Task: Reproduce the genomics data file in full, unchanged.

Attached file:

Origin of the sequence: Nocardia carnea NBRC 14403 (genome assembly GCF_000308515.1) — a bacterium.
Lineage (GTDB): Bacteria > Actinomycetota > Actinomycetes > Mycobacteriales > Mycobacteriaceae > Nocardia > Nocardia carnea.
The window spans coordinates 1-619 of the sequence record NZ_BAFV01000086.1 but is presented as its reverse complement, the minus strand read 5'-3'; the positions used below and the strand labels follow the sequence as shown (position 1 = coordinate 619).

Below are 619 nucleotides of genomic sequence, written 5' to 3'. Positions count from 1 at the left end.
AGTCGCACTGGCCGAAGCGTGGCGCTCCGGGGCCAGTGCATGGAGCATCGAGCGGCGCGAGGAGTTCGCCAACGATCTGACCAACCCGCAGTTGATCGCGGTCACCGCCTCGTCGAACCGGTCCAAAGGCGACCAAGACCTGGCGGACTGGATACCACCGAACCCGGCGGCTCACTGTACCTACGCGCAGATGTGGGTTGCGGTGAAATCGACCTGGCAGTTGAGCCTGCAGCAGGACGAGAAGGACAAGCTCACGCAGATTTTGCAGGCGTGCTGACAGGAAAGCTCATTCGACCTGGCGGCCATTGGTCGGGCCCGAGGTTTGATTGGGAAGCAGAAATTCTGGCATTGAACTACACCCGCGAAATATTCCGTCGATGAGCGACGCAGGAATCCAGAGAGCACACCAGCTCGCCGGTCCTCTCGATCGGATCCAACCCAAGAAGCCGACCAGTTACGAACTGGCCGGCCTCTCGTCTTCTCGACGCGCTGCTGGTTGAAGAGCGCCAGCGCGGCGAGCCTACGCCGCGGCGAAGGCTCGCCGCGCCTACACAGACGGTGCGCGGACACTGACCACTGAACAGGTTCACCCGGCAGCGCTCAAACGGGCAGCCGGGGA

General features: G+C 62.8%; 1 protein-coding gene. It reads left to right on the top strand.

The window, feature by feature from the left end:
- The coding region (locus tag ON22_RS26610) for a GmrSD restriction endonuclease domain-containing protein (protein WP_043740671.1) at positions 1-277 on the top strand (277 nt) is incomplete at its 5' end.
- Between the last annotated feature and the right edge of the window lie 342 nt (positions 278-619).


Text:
Origin of the sequence: Nocardia carnea NBRC 14403 (genome assembly GCF_000308515.1) — a bacterium.
Lineage (GTDB): Bacteria > Actinomycetota > Actinomycetes > Mycobacteriales > Mycobacteriaceae > Nocardia > Nocardia carnea.
The window spans coordinates 1-619 of the sequence record NZ_BAFV01000086.1 but is presented as its reverse complement, the minus strand read 5'-3'; the positions used below and the strand labels follow the sequence as shown (position 1 = coordinate 619).

Below are 619 nucleotides of genomic sequence, written 5' to 3'. Positions count from 1 at the left end.
AGTCGCACTGGCCGAAGCGTGGCGCTCCGGGGCCAGTGCATGGAGCATCGAGCGGCGCGAGGAGTTCGCCAACGATCTGACCAACCCGCAGTTGATCGCGGTCACCGCCTCGTCGAACCGGTCCAAAGGCGACCAAGACCTGGCGGACTGGATACCACCGAACCCGGCGGCTCACTGTACCTACGCGCAGATGTGGGTTGCGGTGAAATCGACCTGGCAGTTGAGCCTGCAGCAGGACGAGAAGGACAAGCTCACGCAGATTTTGCAGGCGTGCTGACAGGAAAGCTCATTCGACCTGGCGGCCATTGGTCGGGCCCGAGGTTTGATTGGGAAGCAGAAATTCTGGCATTGAACTACACCCGCGAAATATTCCGTCGATGAGCGACGCAGGAATCCAGAGAGCACACCAGCTCGCCGGTCCTCTCGATCGGATCCAACCCAAGAAGCCGACCAGTTACGAACTGGCCGGCCTCTCGTCTTCTCGACGCGCTGCTGGTTGAAGAGCGCCAGCGCGGCGAGCCTACGCCGCGGCGAAGGCTCGCCGCGCCTACACAGACGGTGCGCGGACACTGACCACTGAACAGGTTCACCCGGCAGCGCTCAAACGGGCAGCCGGGGA

General features: G+C 62.8%; 1 protein-coding gene. It reads left to right on the top strand.

The window, feature by feature from the left end:
- The coding region (locus tag ON22_RS26610) for a GmrSD restriction endonuclease domain-containing protein (protein WP_043740671.1) at positions 1-277 on the top strand (277 nt) is incomplete at its 5' end.
- Between the last annotated feature and the right edge of the window lie 342 nt (positions 278-619).